On November 27, 1973, the United States Senate became the first legislative house to act under the 25th Amendment, when it voted to approve Representative Gerald Ford as the new Vice President. A week later, the House also approved Ford, making his appointment official.
While it may seem obvious today that a new Vice President should be appointed to fill that office in case of a death, disability, resignation or impeachment, that wasn’t the case until 1967.
The 25th Amendment was ratified by the states on February 10, 1967 and it cleared up a lot of issues about presidential and vice presidential succession that were unresolved (or unanticipated) by the Founding Fathers.
It was up to Vice President John Tyler, who found himself in an awkward position after President William Henry Harrison’s death in 1841, to set the precedent for presidential succession that lasted until 1967. In Article II, Section 1, the Constitution said that, “In Case of the Removal of the President from Office, or of his Death, Resignation, or Inability to discharge the Powers and Duties of the said Office, the Same shall devolve on the Vice President.”
After Harrison’s death, there was confusion about Tyler’s status as Acting President or as the actual President, in title as well as function. Tyler boldly declared himself as President for the remainder of Harrison’s term and Congress recognized his title. The precedent held after the deaths of six Presidents in office – Taylor, Lincoln, Garfield, McKinley, Harding and Franklin Roosevelt. But after President Dwight Eisenhower had health problems, a congressional effort started to clear up presidential succession questions. President John F. Kennedy’s assassination in November 1963 made the process imperative.
In the case of a vice presidential vacancy before 1967, the office remained empty until the next general election. In fact, before 1967, the office of Vice President was vacant 16 times due to deaths, resignations and assumptions of the President’s office.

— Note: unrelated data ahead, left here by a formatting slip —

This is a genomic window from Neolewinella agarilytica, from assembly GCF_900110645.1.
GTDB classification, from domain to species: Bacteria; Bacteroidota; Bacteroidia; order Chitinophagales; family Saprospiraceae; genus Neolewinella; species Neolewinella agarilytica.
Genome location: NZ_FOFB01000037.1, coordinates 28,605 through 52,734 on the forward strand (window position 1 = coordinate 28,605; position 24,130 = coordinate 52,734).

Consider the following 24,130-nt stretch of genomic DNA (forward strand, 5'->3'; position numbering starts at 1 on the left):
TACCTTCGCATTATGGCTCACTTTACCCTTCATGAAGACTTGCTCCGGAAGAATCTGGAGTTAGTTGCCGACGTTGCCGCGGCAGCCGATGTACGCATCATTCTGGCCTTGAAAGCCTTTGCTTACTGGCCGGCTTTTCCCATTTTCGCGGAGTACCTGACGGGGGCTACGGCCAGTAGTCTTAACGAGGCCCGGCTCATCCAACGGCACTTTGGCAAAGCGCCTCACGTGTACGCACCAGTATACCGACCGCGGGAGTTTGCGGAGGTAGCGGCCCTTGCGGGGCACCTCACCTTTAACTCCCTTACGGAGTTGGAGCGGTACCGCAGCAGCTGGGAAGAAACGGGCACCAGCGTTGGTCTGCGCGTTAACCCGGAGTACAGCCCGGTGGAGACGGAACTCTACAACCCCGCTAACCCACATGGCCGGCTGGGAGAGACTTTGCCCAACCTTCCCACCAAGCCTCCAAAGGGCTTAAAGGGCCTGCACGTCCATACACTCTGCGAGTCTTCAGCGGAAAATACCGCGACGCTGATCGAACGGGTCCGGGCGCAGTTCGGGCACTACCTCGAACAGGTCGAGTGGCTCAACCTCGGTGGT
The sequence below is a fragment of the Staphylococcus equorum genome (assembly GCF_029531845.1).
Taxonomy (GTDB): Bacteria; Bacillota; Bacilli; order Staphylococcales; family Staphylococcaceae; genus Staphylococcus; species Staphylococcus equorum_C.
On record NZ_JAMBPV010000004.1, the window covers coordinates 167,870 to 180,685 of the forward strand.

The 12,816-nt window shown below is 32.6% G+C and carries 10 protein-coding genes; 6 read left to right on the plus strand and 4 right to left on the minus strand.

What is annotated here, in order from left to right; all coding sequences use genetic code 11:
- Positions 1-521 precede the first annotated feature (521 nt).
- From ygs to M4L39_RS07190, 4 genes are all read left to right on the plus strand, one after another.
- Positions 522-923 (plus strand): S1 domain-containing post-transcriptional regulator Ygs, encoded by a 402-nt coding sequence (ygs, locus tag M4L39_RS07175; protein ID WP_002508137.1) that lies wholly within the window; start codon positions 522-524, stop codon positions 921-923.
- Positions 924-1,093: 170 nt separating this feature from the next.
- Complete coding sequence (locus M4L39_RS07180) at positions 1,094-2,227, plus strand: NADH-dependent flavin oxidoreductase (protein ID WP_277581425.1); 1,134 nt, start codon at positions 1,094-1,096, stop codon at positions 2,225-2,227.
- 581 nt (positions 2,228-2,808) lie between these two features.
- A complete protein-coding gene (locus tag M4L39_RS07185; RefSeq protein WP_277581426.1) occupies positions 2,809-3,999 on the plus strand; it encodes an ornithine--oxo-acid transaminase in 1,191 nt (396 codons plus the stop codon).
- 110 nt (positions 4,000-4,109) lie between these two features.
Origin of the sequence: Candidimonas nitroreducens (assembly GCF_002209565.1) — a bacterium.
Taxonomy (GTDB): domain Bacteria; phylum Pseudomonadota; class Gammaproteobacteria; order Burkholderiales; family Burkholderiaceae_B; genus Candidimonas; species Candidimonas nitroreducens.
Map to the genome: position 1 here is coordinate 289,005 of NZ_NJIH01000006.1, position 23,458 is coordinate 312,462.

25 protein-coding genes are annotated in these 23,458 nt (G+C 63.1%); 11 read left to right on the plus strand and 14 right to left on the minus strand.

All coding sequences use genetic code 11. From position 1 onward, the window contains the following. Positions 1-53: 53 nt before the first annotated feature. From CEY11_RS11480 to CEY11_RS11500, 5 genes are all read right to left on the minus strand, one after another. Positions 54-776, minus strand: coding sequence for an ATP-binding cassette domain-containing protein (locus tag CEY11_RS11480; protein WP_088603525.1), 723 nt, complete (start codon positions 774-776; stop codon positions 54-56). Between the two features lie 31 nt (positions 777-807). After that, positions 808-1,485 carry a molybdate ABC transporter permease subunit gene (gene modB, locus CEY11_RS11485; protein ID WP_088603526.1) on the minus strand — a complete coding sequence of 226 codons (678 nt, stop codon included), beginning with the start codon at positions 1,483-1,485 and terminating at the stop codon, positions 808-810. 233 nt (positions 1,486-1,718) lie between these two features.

The 25th Amendment’s first use came in October 1973, when President Richard Nixon nominated Gerald Ford to replace Spiro Agnew just two days after Agnew’s resignation as Vice President.
Part of the push to get Ford approved was related to an expanded constitutional role granted to the Vice President under the 25th Amendment in cases where the President was unable to serve temporarily or permanently. The 25th Amendment made it very clear that the Vice President becomes President in the case of death, resignation and removal from office. It also said that a President can nominate someone to become Vice President if that office is vacant, with the approval of Congress.
Section 3 and 4 established new roles for the Vice President if the President were unable to perform his or her official duties. Certainly, one potential constitutional crisis would be the lack of a Vice President in office to start a Section 4 disability review of a President. Another is the lack of a constitutional or legal precedent for someone to act as a temporary Vice President, to start the Section 4 review process.
In October 1973, at least some of those options seemed in play as the Watergate Scandal was in full play and President Nixon’s future was in doubt.
Nixon considered four replacements for Agnew: Ford, Rockefeller, John Connolly and Ronald Reagan. Nixon preferred Connolly, but when his staff informally polled congressional Democrats, Ford was their choice.
In House and Senate hearings, the situation was tense as times since the Saturday Night Massacre happened during the Ford nomination process. But on November 27, the Democrat-controlled Senate voted 92 to 3 to confirm Ford, all but confirming his appointment. On December 6, the House agreed, in a 387 to 35 vote.
Ford then took his oath in the House chamber, leading Nixon aide Alexander Haig to comment on the seriousness of the occasion. “Ford was treated throughout the ceremony and afterwards as a President-in-waiting, especially by Republicans, and there can be little question that Richard Nixon's presidency was over, in their minds, from the moment his successor took the oath,” Haig said.
As a historical footnote, if the 25th Amendment had not been in place, House Speaker Carl Albert, a Democrat, would have replaced Nixon as acting President in August 1974.